New immigrants will be forced to settle in regional areas for FIVE YEARS under plans to stop all foreigners moving to Sydney and Melbourne
- Immigrants would be forced to settle in regional areas under Government plan
- Decision on the timeframe for the plan was deferred due to the leadership coup
- Scott Morrison’s new cabinet is yet to assess the plan and decide on timeframe
New immigrants would be forced to settle in regional areas instead of metropolitan cities for up to five years under a federal plan to ease congestion in Melbourne and Sydney.
A decision on the time period for mandatory settlement was due to go to the Turnbull cabinet last week, but the leadership spill put that discussion on hold, The Australian reported on Wednesday.
The proposal has yet to be put to Scott Morrison’s new cabinet, and the prime minister’s office would not comment on the development of the policy.
New immigrants would be forced to settle in regional areas instead of metropolitan cities for up to five years under a federal plan to ease congestion in Melbourne and Sydney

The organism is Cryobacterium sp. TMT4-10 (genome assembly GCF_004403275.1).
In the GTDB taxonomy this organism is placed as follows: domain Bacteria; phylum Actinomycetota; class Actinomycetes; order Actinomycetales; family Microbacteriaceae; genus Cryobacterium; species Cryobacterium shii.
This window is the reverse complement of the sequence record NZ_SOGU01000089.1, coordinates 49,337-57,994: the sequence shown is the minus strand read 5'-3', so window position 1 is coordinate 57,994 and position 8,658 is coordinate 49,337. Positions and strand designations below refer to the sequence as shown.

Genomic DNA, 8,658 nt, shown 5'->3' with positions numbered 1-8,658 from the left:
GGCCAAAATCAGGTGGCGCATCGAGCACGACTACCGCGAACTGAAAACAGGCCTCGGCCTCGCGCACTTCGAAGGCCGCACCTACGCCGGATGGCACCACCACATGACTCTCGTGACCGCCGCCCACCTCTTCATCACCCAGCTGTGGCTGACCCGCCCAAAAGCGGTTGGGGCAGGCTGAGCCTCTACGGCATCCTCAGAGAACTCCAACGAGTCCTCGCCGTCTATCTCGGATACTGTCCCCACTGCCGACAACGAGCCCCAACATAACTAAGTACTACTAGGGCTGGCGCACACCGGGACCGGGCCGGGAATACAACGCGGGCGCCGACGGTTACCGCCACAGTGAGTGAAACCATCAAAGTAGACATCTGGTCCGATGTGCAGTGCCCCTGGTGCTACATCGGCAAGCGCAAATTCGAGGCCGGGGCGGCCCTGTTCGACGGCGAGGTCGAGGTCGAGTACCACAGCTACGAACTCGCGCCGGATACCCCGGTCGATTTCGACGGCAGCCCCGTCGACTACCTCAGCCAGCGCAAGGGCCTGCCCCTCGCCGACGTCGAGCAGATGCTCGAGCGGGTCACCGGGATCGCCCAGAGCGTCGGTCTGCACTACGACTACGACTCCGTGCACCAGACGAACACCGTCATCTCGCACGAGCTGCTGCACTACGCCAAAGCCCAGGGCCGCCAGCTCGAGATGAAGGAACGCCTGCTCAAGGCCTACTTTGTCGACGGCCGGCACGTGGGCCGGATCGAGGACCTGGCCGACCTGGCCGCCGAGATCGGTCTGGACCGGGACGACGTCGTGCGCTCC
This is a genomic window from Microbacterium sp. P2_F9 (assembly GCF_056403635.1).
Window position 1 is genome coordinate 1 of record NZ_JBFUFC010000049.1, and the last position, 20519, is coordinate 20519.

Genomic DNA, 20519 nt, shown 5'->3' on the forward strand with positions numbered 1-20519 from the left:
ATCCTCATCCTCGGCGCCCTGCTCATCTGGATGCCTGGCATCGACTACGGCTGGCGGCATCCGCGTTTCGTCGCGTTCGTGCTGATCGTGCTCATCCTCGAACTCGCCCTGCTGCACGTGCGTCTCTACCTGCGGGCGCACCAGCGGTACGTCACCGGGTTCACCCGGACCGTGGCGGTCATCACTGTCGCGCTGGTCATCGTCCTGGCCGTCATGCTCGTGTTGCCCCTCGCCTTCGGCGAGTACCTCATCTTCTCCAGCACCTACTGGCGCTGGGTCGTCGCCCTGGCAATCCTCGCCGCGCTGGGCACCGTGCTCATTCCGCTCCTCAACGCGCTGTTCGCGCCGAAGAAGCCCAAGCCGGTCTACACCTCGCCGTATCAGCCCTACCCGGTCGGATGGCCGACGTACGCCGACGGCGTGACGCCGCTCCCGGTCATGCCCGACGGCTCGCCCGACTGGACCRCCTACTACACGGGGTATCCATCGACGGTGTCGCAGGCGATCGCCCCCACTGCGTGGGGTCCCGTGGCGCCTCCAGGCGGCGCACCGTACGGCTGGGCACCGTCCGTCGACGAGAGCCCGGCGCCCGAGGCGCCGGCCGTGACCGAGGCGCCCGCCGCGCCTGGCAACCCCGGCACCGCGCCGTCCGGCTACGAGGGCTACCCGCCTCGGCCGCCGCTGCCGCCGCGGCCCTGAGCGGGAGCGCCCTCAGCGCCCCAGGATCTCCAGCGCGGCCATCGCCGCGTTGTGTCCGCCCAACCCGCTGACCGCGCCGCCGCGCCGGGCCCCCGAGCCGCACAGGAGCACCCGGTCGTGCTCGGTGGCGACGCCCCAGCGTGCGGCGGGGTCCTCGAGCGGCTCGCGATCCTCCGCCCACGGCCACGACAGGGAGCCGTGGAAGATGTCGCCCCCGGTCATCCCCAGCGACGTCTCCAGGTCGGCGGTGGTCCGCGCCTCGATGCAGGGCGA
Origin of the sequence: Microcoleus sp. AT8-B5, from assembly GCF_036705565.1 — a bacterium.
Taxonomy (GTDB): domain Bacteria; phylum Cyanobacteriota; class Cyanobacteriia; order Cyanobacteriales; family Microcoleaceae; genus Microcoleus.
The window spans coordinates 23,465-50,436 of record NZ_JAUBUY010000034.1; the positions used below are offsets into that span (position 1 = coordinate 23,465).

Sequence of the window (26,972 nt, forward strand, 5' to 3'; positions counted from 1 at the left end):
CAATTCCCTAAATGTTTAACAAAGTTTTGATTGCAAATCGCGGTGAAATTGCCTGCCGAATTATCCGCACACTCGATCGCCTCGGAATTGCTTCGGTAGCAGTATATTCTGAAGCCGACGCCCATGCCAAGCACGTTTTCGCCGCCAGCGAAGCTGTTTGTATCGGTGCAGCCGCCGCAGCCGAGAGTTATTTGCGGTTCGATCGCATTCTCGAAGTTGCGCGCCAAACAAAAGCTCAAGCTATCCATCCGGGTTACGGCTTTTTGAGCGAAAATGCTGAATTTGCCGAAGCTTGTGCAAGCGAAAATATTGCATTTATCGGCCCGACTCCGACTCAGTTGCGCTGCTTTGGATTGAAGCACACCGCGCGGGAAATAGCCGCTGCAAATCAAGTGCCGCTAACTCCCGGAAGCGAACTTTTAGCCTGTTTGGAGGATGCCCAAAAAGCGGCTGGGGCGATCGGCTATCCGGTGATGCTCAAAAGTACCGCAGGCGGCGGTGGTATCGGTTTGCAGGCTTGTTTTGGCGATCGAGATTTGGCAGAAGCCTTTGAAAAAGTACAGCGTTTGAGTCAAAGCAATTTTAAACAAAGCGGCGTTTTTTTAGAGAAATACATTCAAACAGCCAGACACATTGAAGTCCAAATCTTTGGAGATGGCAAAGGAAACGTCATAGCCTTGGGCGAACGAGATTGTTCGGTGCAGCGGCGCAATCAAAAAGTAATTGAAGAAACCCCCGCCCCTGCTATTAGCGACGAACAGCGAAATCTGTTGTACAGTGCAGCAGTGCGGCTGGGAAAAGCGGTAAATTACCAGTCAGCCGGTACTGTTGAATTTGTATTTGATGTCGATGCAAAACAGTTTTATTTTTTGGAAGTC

It is understood a new visa class would apply to the skilled and family migration program but could also apply to refugees.
Almost 90 per cent of new migrants are settling in metropolitan areas such as Melbourne and Sydney.
A population package put before Government before last week’s leadership spill included the proposal for new migrants to be settled in regional areas for a period of up to five years – after this migrants could choose to relocate.
The newly appointed PM has created a separate portfolio of population to be lead by former Citizenship Minister Alan Tudge.
The newly appointed PM has created a separate portfolio of population to be lead by former Citizenship Minister Alan Tudge (pictured)
Department of Home Affairs figures revealed by The Australian showed that of the 112,000 skilled migrants that arrived in the country over the previous financial year, 87 per cent settled permanently in Sydney and Melbourne.
Mr Tudge has previously said that the number of incoming migrants was not the only factor in growing population pressures, but rather where these migrants were settling and the distribution being focused in major cities.
‘If the population was distributed more evenly, there would not be the congestion pressures that we have today in Melbourne and Sydney,’ Mr Tudge told a forum in Melbourne.
‘Nor would there be if the infrastructure was built ahead of demand,’ he said.